Well written with a good dash of humor. Atleast now I can smile today at work.

  13. Will Godfrey Silver badge

    Great article

    Fun and informative.

    "Now that's something you don't see every day"

  14. Mike Flugennock

    deja vu all over again

    So, I take it this was the granddaddy of the famous Saturn V instrumentation unit, an interstage ring packed with electronics between -- iirc -- the top of the S-IVB and the adapter panels covering the LM?

  15. Richard

    @The missile knows where it is at all times

    At which point does it turn into a chrysanthemum?

  16. Anonymous Coward
    Thumb Up

    Most excellent article!


  17. Anonymous Coward
    Anonymous Coward

    Keeping your data in "The Cloud"

    "....but how many computers do you know that can destroy the world?...."

    Bearing in mind their demands to have him extradited and tried in the USA, I hereby nominate Gary McKinnon (or rather, his computer) as a contender for a "World - Ender" award. Well, OK, maybe just a "Nearly, but not quite, "Ended -The-World award". It kinda reminds me of this....

    Anyhow, back to the story. I wonder: if it didn't have a screen, would it never suffer the BSOD? Surely a plus point and another reason to celebrate this upwardly mobile computer. Death and destruction notwithstanding.

  18. Sean Nevin


    Right after it realizes the deviation of its position puts it in two places at once. Within its margin of error of course...

  19. Camilla Smythe


    I'm sure Ron.L could have done better.

    Still, these days we have the DPL so the Ruskies better watch out.!

  20. John Smith Gold badge

    @Mike Flugennock

    "So, I take it this was the granddaddy of the famous Saturn V instrumentation unit"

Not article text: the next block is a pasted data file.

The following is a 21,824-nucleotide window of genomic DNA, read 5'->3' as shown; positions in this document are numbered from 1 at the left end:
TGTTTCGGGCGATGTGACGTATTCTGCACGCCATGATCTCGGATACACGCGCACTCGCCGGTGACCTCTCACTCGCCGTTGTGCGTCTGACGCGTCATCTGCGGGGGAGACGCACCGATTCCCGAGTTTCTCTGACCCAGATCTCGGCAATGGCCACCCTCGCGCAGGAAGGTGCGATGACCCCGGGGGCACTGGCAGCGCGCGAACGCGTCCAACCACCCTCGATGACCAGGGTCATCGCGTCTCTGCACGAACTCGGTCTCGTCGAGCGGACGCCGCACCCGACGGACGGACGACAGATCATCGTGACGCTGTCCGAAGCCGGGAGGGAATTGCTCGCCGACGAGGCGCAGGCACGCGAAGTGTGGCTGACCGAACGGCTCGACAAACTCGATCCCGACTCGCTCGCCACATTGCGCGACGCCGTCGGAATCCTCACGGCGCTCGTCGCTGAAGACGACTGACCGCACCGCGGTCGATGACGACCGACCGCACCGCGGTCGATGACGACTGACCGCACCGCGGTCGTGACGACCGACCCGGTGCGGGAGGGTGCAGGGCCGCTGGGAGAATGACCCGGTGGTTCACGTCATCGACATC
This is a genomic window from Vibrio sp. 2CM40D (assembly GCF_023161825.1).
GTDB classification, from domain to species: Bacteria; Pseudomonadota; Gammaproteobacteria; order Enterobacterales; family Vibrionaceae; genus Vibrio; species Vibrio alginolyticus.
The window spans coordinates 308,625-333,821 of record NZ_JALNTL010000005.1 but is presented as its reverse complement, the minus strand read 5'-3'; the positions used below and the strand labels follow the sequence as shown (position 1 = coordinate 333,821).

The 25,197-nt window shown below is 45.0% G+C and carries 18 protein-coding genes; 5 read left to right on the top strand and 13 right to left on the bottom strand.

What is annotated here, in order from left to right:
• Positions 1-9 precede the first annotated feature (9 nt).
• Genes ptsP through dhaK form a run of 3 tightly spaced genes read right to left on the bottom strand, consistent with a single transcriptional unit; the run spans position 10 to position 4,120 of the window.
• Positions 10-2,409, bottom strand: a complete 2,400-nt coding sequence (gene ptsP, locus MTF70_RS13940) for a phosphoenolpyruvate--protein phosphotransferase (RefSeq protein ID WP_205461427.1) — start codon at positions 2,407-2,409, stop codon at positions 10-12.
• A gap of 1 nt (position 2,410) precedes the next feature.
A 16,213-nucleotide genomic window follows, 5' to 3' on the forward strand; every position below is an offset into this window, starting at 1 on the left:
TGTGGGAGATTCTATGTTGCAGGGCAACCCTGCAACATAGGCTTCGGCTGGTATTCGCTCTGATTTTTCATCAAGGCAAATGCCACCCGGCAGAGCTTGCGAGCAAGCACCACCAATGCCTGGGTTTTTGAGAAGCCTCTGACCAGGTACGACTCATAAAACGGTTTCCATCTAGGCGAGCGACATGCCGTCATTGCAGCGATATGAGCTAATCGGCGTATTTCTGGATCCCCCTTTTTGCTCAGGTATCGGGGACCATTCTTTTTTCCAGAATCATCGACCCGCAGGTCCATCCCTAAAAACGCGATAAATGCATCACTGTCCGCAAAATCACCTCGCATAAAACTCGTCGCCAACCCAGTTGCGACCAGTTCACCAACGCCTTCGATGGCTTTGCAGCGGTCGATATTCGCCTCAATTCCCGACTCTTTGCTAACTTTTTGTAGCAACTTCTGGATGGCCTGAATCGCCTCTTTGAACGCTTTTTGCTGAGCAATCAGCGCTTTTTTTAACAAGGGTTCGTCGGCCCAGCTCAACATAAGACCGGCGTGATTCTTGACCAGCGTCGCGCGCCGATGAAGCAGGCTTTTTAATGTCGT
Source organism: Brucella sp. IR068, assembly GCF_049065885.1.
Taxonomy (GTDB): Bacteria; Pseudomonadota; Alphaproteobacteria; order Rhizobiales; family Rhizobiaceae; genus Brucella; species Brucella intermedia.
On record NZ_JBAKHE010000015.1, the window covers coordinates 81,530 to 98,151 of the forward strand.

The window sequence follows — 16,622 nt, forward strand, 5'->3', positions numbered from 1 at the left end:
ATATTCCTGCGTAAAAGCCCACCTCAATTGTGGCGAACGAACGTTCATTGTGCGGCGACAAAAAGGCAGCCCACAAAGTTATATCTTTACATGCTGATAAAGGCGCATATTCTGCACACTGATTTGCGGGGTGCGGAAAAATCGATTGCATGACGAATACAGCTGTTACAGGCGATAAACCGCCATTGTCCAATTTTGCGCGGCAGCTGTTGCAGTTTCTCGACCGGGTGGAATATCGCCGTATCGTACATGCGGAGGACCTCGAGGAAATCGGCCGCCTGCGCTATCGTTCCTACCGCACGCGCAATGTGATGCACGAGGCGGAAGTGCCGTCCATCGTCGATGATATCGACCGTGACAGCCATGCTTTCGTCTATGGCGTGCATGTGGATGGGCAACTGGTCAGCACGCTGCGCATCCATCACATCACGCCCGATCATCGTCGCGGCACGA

Yes and no. IBM built the guidance processor for Saturn.

    As for the layout. All missiles aim to minimise unnecessary weight. So any pressurised structure usually has a round end. This ranges from c 17 psia on Saturn 1 tanks to 100s of PSI for something like a solid. Unless you want to expose that end to launch heating and balence the payload section on the extreme top you'll be wrapping a ring round it. Logically you'll suff the guidance sensors (Black Arrow did not have a guidance computer), computer and fine guidance fuel tanks here(Modern ICBMs usually have a liquid last stage to fine tune the trajectory). This allows 1 coputer to run the whole show. Ariane does the same and Aries will as well.

    Mine's the one with a compu of the Saturn IU manual in it.

  21. Anonymous Coward

    Re: @The missile knows where it is at all times

    "At which point does it turn into a chrysanthemum?"

    You mean a bowl of petunias don't you? or a sperm whale.

  22. A.A.Hamilton
    Thumb Up

    50% less mutual?

    Something (*) in my head says that this ought to be 100% less mutual, surely? Or is it just me?

    A thoroughly satisfying article by the way; thanks..

    (*) - possibly a small particle of brain

  23. slack
    Paris Hilton


    Great article; a very interesting and amusing diversion. Thank you.

    /Paris. Because.

  24. Grant

    Good well written and very funny.

    This is how black humour is funny, not by swearing every second word.

  25. Martin Huizing
    Paris Hilton

    So, is it running the same software as...

    ...the USB missile launcher?

    Paris because of the similarities in brain capacity! (sorry Paris, we're still friends)

  26. Anonymous Coward

    BSOD has a new meaning.